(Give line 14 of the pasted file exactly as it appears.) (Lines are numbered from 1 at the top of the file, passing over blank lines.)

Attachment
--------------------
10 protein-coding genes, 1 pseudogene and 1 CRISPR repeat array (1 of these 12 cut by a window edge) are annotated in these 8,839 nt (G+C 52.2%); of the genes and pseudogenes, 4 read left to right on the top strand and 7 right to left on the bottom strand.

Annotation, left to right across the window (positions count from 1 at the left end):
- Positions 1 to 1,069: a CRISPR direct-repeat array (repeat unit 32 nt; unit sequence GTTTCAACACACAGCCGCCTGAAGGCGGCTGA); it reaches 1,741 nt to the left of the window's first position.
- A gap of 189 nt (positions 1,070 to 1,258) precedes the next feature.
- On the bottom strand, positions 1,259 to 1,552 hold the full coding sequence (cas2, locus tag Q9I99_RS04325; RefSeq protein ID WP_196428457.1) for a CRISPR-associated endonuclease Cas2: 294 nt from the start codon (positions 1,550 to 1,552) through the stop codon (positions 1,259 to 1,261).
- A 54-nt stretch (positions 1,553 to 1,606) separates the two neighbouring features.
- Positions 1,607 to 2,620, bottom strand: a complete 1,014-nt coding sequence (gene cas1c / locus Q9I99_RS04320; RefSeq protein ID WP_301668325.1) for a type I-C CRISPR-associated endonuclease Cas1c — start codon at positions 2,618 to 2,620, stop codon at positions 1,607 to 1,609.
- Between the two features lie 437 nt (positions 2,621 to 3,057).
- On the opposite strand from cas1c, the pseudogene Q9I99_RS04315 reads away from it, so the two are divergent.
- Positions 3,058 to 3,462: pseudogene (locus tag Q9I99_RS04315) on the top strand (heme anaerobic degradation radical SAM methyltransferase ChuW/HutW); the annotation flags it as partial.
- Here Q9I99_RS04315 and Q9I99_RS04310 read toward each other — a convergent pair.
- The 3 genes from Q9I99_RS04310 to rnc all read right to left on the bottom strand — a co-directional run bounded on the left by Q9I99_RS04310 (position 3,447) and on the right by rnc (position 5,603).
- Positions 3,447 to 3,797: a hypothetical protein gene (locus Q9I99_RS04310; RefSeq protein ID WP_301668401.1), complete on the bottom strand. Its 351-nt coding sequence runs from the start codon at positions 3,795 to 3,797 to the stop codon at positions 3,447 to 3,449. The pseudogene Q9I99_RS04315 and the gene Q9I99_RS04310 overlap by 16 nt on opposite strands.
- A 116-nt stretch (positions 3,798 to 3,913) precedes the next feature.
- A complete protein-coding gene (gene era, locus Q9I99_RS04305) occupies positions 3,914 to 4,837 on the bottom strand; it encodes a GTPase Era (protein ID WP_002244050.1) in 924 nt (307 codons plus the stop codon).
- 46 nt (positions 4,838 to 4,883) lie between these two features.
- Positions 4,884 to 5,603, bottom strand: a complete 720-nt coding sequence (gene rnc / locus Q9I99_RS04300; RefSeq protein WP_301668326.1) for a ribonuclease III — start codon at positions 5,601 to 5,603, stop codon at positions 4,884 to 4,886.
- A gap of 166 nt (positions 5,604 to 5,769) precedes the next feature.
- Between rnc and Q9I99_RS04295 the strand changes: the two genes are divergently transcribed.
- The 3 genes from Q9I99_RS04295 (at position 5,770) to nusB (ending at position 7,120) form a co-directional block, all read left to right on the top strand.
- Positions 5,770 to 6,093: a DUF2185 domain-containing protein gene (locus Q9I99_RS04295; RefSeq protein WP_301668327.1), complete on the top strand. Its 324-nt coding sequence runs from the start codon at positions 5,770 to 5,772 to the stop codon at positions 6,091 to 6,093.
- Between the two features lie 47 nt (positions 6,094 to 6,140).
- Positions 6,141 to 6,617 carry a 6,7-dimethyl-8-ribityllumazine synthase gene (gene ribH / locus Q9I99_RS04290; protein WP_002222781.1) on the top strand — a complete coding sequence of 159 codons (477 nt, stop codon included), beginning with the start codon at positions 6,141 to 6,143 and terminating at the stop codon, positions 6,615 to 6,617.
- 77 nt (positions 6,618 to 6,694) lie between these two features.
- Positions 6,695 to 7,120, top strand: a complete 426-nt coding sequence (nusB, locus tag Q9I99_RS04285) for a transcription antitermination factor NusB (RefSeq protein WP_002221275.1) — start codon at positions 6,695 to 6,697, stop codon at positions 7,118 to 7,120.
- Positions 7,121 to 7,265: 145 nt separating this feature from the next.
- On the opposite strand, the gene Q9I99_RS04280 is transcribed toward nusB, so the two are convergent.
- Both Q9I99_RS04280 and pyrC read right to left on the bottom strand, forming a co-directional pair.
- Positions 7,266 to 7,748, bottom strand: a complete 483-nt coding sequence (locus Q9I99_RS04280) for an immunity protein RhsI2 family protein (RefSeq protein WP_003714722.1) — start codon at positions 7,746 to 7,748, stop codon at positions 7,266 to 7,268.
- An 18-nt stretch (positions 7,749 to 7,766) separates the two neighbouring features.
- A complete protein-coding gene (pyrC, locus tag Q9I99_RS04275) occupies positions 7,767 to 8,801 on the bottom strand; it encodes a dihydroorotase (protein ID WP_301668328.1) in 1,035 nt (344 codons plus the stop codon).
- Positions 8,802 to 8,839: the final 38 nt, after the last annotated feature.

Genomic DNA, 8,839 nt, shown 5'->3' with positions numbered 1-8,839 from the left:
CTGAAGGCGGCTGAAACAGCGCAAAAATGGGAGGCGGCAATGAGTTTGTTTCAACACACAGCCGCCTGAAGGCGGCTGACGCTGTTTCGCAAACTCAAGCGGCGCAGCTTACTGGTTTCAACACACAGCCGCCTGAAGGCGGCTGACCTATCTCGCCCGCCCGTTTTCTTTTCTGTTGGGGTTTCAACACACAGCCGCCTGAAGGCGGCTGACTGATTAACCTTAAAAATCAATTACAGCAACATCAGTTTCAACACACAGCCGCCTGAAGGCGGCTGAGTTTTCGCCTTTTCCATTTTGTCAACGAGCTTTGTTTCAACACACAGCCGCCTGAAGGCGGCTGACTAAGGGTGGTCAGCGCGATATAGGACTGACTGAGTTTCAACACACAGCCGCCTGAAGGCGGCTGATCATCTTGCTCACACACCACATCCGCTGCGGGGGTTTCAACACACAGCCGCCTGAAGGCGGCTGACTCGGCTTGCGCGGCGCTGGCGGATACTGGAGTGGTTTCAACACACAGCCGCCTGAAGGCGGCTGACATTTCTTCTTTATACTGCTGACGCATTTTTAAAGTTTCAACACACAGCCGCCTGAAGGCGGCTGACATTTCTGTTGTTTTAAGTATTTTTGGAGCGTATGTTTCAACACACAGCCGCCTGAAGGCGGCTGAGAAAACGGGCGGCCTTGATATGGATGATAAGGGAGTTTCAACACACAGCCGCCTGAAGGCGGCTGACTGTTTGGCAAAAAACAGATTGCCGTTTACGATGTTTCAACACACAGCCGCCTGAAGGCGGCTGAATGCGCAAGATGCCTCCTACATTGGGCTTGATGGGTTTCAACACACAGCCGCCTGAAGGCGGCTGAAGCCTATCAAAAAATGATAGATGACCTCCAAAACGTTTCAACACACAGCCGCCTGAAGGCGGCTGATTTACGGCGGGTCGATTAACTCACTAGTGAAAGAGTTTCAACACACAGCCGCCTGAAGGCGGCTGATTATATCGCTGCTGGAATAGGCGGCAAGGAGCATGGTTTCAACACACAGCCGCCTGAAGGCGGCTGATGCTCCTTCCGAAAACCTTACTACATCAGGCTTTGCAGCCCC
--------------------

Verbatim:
- A 116-nt stretch (positions 3,798 to 3,913) precedes the next feature.